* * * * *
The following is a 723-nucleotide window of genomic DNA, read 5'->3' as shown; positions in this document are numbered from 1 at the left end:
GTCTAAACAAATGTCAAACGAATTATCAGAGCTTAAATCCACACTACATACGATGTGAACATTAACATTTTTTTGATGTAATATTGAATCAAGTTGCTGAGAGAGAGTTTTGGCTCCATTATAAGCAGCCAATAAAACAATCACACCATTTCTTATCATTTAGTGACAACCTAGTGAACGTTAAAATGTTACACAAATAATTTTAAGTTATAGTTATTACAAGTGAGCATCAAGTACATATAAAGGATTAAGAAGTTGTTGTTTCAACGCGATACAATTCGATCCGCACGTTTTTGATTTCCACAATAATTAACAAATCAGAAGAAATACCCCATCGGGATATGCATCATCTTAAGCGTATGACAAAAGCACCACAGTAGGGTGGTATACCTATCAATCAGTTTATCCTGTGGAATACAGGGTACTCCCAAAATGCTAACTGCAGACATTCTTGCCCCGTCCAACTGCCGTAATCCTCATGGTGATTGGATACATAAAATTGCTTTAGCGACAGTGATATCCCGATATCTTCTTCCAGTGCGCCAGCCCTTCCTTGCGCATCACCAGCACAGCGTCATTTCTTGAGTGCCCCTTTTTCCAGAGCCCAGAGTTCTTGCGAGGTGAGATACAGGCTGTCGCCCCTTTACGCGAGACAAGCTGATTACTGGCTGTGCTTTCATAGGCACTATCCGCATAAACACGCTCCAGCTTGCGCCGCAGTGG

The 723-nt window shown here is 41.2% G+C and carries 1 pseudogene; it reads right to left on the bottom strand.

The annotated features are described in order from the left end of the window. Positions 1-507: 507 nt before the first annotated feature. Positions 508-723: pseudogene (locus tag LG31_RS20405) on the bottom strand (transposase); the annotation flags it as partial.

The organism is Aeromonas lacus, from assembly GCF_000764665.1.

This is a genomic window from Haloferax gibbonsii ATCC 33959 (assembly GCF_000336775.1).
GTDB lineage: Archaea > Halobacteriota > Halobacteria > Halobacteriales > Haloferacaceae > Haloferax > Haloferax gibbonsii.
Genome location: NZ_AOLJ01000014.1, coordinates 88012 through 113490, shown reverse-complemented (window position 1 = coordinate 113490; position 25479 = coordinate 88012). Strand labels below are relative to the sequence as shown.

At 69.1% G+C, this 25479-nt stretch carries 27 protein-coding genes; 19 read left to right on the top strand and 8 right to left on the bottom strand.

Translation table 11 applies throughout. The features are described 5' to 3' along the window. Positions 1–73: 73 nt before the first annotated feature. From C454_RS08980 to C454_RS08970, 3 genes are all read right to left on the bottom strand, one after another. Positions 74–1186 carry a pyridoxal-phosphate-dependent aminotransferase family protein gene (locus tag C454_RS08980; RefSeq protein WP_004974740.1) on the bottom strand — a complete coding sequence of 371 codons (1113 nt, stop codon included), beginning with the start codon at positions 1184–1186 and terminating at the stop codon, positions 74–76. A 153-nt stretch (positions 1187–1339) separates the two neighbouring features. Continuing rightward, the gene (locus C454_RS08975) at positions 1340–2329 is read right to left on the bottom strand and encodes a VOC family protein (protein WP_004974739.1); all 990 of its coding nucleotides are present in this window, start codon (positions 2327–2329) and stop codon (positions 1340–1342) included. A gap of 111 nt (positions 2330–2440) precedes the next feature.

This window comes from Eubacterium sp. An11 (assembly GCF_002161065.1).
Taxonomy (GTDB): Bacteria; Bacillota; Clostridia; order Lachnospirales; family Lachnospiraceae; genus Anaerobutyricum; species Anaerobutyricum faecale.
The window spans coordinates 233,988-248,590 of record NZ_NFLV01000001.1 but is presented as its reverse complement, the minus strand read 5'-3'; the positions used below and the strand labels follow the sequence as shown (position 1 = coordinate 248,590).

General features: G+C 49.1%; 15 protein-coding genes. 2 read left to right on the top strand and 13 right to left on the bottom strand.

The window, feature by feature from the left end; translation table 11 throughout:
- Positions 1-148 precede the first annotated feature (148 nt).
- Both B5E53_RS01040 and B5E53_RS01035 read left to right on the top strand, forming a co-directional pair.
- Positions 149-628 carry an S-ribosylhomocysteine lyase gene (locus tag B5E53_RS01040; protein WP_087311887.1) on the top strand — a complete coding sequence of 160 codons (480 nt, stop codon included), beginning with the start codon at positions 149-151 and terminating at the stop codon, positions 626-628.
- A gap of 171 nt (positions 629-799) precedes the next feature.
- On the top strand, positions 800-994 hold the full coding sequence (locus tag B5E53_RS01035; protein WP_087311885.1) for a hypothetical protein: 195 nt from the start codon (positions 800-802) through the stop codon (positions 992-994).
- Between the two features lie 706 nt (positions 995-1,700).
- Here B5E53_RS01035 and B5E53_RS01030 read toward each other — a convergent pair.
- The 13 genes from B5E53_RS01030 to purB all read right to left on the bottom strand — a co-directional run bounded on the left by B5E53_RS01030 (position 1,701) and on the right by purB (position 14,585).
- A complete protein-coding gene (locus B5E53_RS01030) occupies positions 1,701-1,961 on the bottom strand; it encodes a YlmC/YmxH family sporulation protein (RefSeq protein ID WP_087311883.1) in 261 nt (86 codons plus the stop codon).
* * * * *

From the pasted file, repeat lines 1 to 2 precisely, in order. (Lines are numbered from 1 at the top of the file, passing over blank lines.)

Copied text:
The following is a 723-nucleotide window of genomic DNA, read 5'->3' as shown; positions in this document are numbered from 1 at the left end:
GTCTAAACAAATGTCAAACGAATTATCAGAGCTTAAATCCACACTACATACGATGTGAACATTAACATTTTTTTGATGTAATATTGAATCAAGTTGCTGAGAGAGAGTTTTGGCTCCATTATAAGCAGCCAATAAAACAATCACACCATTTCTTATCATTTAGTGACAACCTAGTGAACGTTAAAATGTTACACAAATAATTTTAAGTTATAGTTATTACAAGTGAGCATCAAGTACATATAAAGGATTAAGAAGTTGTTGTTTCAACGCGATACAATTCGATCCGCACGTTTTTGATTTCCACAATAATTAACAAATCAGAAGAAATACCCCATCGGGATATGCATCATCTTAAGCGTATGACAAAAGCACCACAGTAGGGTGGTATACCTATCAATCAGTTTATCCTGTGGAATACAGGGTACTCCCAAAATGCTAACTGCAGACATTCTTGCCCCGTCCAACTGCCGTAATCCTCATGGTGATTGGATACATAAAATTGCTTTAGCGACAGTGATATCCCGATATCTTCTTCCAGTGCGCCAGCCCTTCCTTGCGCATCACCAGCACAGCGTCATTTCTTGAGTGCCCCTTTTTCCAGAGCCCAGAGTTCTTGCGAGGTGAGATACAGGCTGTCGCCCCTTTACGCGAGACAAGCTGATTACTGGCTGTGCTTTCATAGGCACTATCCGCATAAACACGCTCCAGCTTGCGCCGCAGTGG